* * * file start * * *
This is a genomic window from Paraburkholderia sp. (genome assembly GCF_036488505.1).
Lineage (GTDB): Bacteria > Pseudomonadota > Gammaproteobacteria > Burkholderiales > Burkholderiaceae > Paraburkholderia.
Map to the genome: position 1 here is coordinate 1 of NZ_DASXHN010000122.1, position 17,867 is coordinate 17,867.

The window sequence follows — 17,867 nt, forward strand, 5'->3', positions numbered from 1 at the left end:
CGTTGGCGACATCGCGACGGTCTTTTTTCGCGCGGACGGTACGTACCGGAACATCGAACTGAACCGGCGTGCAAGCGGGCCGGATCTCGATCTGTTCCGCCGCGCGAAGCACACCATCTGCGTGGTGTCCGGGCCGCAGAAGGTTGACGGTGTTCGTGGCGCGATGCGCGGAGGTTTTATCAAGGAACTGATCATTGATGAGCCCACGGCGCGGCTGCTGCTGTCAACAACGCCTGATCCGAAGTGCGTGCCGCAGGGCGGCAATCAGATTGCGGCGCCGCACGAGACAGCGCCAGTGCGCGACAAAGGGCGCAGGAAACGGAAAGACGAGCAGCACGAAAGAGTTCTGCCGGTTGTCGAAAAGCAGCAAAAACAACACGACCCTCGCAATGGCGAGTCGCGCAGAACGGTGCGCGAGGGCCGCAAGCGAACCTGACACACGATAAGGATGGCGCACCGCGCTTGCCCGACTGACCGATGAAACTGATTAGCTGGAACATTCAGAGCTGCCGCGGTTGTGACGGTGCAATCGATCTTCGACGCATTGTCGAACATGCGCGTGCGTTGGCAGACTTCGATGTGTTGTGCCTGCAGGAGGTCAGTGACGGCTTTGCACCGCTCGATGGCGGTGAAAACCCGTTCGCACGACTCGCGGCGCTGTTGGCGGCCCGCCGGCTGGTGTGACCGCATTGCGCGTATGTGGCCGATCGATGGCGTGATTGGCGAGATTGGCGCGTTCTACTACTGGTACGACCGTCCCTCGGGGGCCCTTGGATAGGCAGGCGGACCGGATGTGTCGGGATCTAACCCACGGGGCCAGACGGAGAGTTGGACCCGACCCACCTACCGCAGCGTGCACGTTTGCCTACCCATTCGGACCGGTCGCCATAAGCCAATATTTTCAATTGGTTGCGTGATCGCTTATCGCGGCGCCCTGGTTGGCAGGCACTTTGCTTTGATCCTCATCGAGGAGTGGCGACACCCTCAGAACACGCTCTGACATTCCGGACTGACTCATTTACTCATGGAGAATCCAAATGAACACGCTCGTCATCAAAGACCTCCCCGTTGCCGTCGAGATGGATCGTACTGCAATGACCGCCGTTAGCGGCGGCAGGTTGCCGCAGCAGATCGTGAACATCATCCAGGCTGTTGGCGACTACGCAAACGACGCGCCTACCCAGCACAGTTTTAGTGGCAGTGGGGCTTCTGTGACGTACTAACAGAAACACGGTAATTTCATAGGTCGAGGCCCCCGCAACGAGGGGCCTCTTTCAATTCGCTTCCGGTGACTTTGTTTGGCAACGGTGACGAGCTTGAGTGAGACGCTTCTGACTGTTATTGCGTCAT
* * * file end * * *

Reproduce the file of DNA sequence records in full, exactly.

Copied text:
This is a genomic window from Paraburkholderia sp. (genome assembly GCF_036488505.1).
Lineage (GTDB): Bacteria > Pseudomonadota > Gammaproteobacteria > Burkholderiales > Burkholderiaceae > Paraburkholderia.
Map to the genome: position 1 here is coordinate 1 of NZ_DASXHN010000122.1, position 17,867 is coordinate 17,867.

The window sequence follows — 17,867 nt, forward strand, 5'->3', positions numbered from 1 at the left end:
CGTTGGCGACATCGCGACGGTCTTTTTTCGCGCGGACGGTACGTACCGGAACATCGAACTGAACCGGCGTGCAAGCGGGCCGGATCTCGATCTGTTCCGCCGCGCGAAGCACACCATCTGCGTGGTGTCCGGGCCGCAGAAGGTTGACGGTGTTCGTGGCGCGATGCGCGGAGGTTTTATCAAGGAACTGATCATTGATGAGCCCACGGCGCGGCTGCTGCTGTCAACAACGCCTGATCCGAAGTGCGTGCCGCAGGGCGGCAATCAGATTGCGGCGCCGCACGAGACAGCGCCAGTGCGCGACAAAGGGCGCAGGAAACGGAAAGACGAGCAGCACGAAAGAGTTCTGCCGGTTGTCGAAAAGCAGCAAAAACAACACGACCCTCGCAATGGCGAGTCGCGCAGAACGGTGCGCGAGGGCCGCAAGCGAACCTGACACACGATAAGGATGGCGCACCGCGCTTGCCCGACTGACCGATGAAACTGATTAGCTGGAACATTCAGAGCTGCCGCGGTTGTGACGGTGCAATCGATCTTCGACGCATTGTCGAACATGCGCGTGCGTTGGCAGACTTCGATGTGTTGTGCCTGCAGGAGGTCAGTGACGGCTTTGCACCGCTCGATGGCGGTGAAAACCCGTTCGCACGACTCGCGGCGCTGTTGGCGGCCCGCCGGCTGGTGTGACCGCATTGCGCGTATGTGGCCGATCGATGGCGTGATTGGCGAGATTGGCGCGTTCTACTACTGGTACGACCGTCCCTCGGGGGCCCTTGGATAGGCAGGCGGACCGGATGTGTCGGGATCTAACCCACGGGGCCAGACGGAGAGTTGGACCCGACCCACCTACCGCAGCGTGCACGTTTGCCTACCCATTCGGACCGGTCGCCATAAGCCAATATTTTCAATTGGTTGCGTGATCGCTTATCGCGGCGCCCTGGTTGGCAGGCACTTTGCTTTGATCCTCATCGAGGAGTGGCGACACCCTCAGAACACGCTCTGACATTCCGGACTGACTCATTTACTCATGGAGAATCCAAATGAACACGCTCGTCATCAAAGACCTCCCCGTTGCCGTCGAGATGGATCGTACTGCAATGACCGCCGTTAGCGGCGGCAGGTTGCCGCAGCAGATCGTGAACATCATCCAGGCTGTTGGCGACTACGCAAACGACGCGCCTACCCAGCACAGTTTTAGTGGCAGTGGGGCTTCTGTGACGTACTAACAGAAACACGGTAATTTCATAGGTCGAGGCCCCCGCAACGAGGGGCCTCTTTCAATTCGCTTCCGGTGACTTTGTTTGGCAACGGTGACGAGCTTGAGTGAGACGCTTCTGACTGTTATTGCGTCAT